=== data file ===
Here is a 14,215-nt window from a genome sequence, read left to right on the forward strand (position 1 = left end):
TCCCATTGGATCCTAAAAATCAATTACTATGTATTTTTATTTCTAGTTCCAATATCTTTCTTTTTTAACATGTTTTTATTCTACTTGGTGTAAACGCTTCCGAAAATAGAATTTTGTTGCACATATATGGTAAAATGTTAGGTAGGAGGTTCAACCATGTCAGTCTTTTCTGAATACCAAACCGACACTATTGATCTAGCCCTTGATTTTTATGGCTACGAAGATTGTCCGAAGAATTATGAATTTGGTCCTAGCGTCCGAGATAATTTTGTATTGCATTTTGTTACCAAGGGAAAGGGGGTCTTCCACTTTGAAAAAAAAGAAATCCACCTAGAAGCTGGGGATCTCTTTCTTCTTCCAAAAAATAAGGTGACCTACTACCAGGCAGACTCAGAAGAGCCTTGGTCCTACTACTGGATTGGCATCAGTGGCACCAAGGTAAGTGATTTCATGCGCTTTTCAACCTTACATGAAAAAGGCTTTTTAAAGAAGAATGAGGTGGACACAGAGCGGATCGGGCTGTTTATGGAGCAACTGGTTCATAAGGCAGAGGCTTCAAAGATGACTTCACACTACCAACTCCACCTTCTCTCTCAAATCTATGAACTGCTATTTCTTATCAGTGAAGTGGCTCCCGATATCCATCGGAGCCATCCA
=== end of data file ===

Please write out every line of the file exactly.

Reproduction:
Here is a 14,215-nt window from a genome sequence, read left to right on the forward strand (position 1 = left end):
TCCCATTGGATCCTAAAAATCAATTACTATGTATTTTTATTTCTAGTTCCAATATCTTTCTTTTTTAACATGTTTTTATTCTACTTGGTGTAAACGCTTCCGAAAATAGAATTTTGTTGCACATATATGGTAAAATGTTAGGTAGGAGGTTCAACCATGTCAGTCTTTTCTGAATACCAAACCGACACTATTGATCTAGCCCTTGATTTTTATGGCTACGAAGATTGTCCGAAGAATTATGAATTTGGTCCTAGCGTCCGAGATAATTTTGTATTGCATTTTGTTACCAAGGGAAAGGGGGTCTTCCACTTTGAAAAAAAAGAAATCCACCTAGAAGCTGGGGATCTCTTTCTTCTTCCAAAAAATAAGGTGACCTACTACCAGGCAGACTCAGAAGAGCCTTGGTCCTACTACTGGATTGGCATCAGTGGCACCAAGGTAAGTGATTTCATGCGCTTTTCAACCTTACATGAAAAAGGCTTTTTAAAGAAGAATGAGGTGGACACAGAGCGGATCGGGCTGTTTATGGAGCAACTGGTTCATAAGGCAGAGGCTTCAAAGATGACTTCACACTACCAACTCCACCTTCTCTCTCAAATCTATGAACTGCTATTTCTTATCAGTGAAGTGGCTCCCGATATCCATCGGAGCCATCCA